STEP 6: Do what you have to do.

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Now that you know what you need to do and what you will lose if you don’t, swallow your pride and do what you gotta do. Even if it means you have to stay at the library until 5 a.m. or do homework while everyone else is out partying, you’ll do it because you know it will be worth it and what the consequences will be if you don’t. Buckle down and get it done.

My "comeback" year was defined by my lack of sleep, frequent colds and a shrinking circle of friends. It sounds miserable, but I had "A’s," extra credit, homemade study guides and resume builders to show for it. One thing that definitely helps is making to-do lists every day. Even if you don’t finish all of them, just crossing off a few still shows that you did more than sit around like you were doing before.

STEP 7: Don’t stay too comfortable...

Once you’ve been hitting the books hard for a while, you may start to feel comfortable. Once you do, go back to your calendar and look at the holes. What could you be doing in that free time? Try getting involved with a club that sparks your interest, apply for an internship, join an intramural team or anything that employs your talents. Even if it has nothing to do with your major, look for any opportunities just to remind yourself that the college experience should be more than just sitting at the library or getting plastered every weekend.

STEP 8: ...But know your limits.

Once I started to feel comfortable with how my grades were looking, I started to branch out a little more. I started looking for internships and got involved with a few clubs and student publications, but all at once. I was trying so hard to compensate for everything I didn't do in the past and I ended up running myself into the ground. I hardly slept, I got sick often and I stretched myself out way too thin. It's great to look for new things to do and branch out, but know your limits and remember to keep some free time for yourself.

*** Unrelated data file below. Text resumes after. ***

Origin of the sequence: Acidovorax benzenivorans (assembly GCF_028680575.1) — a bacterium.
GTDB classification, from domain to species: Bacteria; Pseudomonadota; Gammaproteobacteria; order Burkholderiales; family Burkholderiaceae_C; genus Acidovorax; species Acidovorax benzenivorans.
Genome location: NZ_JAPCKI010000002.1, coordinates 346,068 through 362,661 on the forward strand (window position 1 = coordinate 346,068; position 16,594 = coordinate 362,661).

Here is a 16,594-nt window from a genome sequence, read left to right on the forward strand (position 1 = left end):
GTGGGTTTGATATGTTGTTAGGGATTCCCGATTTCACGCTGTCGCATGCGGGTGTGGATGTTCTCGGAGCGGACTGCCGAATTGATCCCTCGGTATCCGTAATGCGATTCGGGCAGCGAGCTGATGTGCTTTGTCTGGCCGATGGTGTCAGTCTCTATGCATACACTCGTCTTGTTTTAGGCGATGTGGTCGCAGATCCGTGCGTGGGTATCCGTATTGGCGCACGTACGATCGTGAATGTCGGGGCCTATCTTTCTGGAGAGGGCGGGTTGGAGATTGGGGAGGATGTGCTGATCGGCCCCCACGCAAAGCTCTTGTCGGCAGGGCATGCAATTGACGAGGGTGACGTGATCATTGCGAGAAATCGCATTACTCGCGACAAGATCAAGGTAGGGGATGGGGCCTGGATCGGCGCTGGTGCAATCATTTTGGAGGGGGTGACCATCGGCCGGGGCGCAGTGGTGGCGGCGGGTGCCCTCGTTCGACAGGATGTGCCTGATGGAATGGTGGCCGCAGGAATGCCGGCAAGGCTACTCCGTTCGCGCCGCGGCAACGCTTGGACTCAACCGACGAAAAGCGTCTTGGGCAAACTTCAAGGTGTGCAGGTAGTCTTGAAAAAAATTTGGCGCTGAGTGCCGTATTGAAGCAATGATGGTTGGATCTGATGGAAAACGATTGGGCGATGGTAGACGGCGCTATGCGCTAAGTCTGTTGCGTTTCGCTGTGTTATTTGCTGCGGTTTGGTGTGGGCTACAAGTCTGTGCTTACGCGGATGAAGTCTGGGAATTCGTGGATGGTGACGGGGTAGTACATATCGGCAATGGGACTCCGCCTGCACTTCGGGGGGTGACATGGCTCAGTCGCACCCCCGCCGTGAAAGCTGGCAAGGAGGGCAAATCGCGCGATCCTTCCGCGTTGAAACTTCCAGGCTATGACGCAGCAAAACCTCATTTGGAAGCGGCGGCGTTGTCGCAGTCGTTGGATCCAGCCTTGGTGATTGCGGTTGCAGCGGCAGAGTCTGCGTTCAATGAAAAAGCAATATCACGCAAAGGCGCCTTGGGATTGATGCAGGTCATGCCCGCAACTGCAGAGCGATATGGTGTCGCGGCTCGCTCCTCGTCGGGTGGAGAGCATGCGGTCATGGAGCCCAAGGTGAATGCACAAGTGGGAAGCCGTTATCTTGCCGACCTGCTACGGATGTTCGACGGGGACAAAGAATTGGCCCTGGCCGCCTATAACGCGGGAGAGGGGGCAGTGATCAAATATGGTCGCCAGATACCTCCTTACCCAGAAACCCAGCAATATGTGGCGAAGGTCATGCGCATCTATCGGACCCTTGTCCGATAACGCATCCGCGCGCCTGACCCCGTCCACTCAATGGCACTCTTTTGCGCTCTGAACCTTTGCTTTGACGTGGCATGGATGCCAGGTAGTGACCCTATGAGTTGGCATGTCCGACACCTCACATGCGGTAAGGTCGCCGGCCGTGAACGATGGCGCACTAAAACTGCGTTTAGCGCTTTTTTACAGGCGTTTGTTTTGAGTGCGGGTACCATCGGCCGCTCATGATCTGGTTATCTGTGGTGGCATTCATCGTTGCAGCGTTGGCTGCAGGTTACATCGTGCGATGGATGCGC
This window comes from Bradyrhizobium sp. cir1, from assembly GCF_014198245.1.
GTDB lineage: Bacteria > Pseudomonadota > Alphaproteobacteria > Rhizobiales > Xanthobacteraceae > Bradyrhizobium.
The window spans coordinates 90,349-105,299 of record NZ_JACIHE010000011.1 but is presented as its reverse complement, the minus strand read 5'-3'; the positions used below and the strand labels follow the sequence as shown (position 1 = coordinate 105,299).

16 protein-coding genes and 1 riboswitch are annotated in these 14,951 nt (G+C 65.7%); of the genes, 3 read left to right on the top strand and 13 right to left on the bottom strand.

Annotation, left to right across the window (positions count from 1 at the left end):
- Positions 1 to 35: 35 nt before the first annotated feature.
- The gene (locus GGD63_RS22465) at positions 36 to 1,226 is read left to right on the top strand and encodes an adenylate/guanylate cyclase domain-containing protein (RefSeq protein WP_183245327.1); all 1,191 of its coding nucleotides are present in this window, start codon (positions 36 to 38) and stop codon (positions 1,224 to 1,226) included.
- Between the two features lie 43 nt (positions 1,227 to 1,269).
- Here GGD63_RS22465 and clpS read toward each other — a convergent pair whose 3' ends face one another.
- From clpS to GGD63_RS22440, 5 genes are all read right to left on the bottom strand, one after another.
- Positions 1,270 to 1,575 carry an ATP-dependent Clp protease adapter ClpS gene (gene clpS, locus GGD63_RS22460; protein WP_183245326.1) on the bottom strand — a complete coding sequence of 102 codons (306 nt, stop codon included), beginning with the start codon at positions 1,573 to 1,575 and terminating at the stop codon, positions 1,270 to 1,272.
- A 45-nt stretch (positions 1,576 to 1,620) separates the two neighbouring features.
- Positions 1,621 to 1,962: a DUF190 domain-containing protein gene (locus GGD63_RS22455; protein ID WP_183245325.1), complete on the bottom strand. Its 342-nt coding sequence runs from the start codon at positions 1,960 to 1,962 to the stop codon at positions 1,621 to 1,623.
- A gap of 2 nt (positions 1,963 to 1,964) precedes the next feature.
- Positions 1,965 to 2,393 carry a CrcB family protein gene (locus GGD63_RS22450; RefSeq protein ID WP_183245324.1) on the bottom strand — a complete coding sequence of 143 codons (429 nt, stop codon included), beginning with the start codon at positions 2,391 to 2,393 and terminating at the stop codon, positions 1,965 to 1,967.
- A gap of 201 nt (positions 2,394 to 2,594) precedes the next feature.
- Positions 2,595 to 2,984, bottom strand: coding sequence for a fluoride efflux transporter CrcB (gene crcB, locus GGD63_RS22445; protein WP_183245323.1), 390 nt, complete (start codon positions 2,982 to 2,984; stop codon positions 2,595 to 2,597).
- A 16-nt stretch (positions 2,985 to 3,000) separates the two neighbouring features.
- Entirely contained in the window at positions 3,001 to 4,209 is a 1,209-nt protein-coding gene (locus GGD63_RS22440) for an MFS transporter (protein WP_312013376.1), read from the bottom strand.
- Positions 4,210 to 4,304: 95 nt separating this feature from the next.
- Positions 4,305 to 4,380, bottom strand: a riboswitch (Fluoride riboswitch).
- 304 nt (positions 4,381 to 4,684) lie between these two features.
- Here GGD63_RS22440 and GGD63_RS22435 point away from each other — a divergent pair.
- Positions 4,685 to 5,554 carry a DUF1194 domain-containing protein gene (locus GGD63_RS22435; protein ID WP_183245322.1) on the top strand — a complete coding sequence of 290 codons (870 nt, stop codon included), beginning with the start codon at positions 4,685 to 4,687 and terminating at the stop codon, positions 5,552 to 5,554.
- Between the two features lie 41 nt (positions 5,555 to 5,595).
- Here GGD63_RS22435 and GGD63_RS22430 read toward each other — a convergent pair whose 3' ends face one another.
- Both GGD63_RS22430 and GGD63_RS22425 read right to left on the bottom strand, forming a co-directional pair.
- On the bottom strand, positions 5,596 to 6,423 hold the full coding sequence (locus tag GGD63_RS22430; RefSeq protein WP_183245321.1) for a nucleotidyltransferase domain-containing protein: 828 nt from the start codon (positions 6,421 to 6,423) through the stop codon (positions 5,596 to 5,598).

STEP 9: Don't forget to let loose from time to time.

I'm not saying you should barricade yourself in the library every chance you get. Just do it when you know you need it. Busting your ass in college is only temporary. You just need to hold it together long enough to where you aren't sucking anymore and you aren't being crushed by looming disappointment anymore. Be proud of yourself and the work you've done. Spend time with your friends. Sleep that extra hour. It's ok. You dug yourself into a hole and you have the power to get yourself back out.

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This article has not been reviewed by Odyssey HQ and solely reflects the ideas and opinions of the creator.